OLYMPIA, Wash. - Washington has made history on Thursday-- the state has become the first in the United States to create an alert system that will help find missing Indigenous women and people. Gov. Jay Inslee signed House Bill 1725 into law, which will launch the advisory.
On the historic day for Washington and tribal members across the state, emotions were torn.
"I’ve been waiting for this and it’s been four years and we don’t have any answers still," sobbed Lavern Jones.
She is the mother of 22-year-old Kyle Jones Tran. He was a member of the Tulalip Tribe, killed off of the reservation on April 3, 2018. As she approached the fourth year of his death, she brought a piece of him while sitting in the audience at the Tulalip Resort and Casino to watch Inslee sign the new alert system into law.
"Now this is bringing more awareness to Native people and for the reservation. And there’s a lot of injustice done. I have had to tell my 9-year-old daughter that people are out there —and it’s everywhere and every race —where kids are abducted and it’s happening more," said Jones.
With the governor’s signature, Washington is the first state in the country to create an alert system that will broadcast information about missing Indigenous people, similar to the Silver Alert. There will be messages on highway signs, advisory radio channels and regional media with notifications to help find them.
"We know the pain families go through when you’re missing someone. It tears the fabrics and the hearts of the whole family, obviously the women who may be subject to violence as well. And it’s a pain throughout multiple communities and it’s a pain across Washington state," said Inslee. "It’s something we all understand—a loved one when they go missing, nothing can be more traumatic. This will put the resources and the help of Washingtonians to help these Indigenous women."
All Indigenous people who are missing will be added into the alert system. The idea was created by the attorney general’s Missing and Murdered Indigenous Women and People Task Force. The group was recently formed to make systemic change surrounding the disappearance and killing of Indigenous people in Washington, like Jones’ son.
"He was in a domestic violence relationship and none of that was reported. So, I just feel that he wasn’t given justice or a proper investigation of his death," said Jones. "I’m a domestic violence survivor and it kills me knowing that that’s probably what my son died from."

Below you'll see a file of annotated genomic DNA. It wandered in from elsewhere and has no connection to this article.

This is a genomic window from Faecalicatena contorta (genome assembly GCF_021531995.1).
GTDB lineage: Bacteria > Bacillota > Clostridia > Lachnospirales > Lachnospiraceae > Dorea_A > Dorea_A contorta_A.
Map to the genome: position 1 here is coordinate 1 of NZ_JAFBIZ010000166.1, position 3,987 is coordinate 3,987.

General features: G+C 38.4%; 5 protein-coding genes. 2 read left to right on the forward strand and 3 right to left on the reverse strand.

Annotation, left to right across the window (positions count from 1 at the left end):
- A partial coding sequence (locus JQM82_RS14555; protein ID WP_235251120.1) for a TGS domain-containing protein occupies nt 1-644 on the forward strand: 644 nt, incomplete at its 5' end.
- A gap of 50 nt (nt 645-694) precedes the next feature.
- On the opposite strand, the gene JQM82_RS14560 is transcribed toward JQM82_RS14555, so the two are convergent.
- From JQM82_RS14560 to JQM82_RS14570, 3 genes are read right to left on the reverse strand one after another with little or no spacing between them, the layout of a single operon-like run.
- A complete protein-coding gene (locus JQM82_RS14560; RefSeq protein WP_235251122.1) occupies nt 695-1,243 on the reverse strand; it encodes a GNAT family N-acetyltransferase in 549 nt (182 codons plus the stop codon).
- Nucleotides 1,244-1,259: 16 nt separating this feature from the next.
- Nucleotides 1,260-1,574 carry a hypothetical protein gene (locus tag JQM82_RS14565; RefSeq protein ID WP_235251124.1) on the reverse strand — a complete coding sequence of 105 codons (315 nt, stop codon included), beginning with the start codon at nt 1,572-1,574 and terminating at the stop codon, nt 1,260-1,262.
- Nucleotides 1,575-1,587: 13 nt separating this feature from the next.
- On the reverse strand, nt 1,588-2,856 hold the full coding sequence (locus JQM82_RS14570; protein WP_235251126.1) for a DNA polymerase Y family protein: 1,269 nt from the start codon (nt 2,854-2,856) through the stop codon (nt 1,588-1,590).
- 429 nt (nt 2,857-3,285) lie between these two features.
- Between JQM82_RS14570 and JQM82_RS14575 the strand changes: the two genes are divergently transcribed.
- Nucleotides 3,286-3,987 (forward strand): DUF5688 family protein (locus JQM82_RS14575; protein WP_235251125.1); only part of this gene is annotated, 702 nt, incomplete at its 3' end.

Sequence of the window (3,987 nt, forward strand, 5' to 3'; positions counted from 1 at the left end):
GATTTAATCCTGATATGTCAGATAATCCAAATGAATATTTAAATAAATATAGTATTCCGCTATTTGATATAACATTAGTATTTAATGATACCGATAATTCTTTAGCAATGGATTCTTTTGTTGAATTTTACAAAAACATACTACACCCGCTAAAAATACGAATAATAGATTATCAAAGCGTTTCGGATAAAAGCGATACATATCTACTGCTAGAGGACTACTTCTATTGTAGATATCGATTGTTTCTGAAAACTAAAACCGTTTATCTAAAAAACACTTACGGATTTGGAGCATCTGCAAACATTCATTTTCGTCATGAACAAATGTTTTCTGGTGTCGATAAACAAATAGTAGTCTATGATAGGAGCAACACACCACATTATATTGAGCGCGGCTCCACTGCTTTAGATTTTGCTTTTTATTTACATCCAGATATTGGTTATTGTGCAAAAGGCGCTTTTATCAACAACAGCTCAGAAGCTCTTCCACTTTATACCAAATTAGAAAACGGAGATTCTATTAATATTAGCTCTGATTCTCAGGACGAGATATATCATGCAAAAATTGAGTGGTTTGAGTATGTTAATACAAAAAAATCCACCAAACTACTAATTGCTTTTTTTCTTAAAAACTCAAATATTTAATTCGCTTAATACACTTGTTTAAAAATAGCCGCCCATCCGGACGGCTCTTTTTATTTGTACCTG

For so long, Indigenous families have been doing the work themselves trying to find their missing loved ones. Jones said even her family conducted their own investigation into her son’s death. Indigenous families said the biggest challenge is not having access to resources. Some of them said they have faced discrimination from law enforcement.
Research conducted by the Urban Indian Health Institute states Seattle has some of the highest rates of murdered Indigenous women in the U.S. The researchers also found Tacoma has some of the highest numbers of missing Indigenous people.
A 2021 report by a government watchdog found the true number of missing and murdered Indigenous women in the U.S. is unknown due to reporting problems, distrust of law enforcement and jurisdictional conflicts. But Native American women face murder rates almost three times those of white women overall — and up to 10 times the national average in certain locations, according to a 2021 summary of the existing research by the National Congress of American Indians. More than 80% have experienced violence.
In Washington, more than four times as many Indigenous women go missing than white women, according to research conducted by the Urban Indian Health Institute in Seattle, but many such cases receive little or no media attention.
There are more than 110 women reported missing in Washington state. Officials said those numbers could be higher as so many cases are underreported. It’s also men whose cases go unheard. Jones said she hopes the alert system will be one of the resources to help protect Indigenous people, and share the stories of the lives no longer here.
"Since I believe my son was murdered, now I have to be his voice because he’s not here to tell his story. And, we don’t know what happened to him, we didn’t get any answers, we didn’t have any agencies talk to us about what happened," sobbed Jones.
Inslee also signed five other tribal bills into law on Thursday. This includes protections and services for Indigenous people who are missing, murdered or survivors of human trafficking, as well as a law for tribal consultation when using funds authorized by the Climate Commitment Act.
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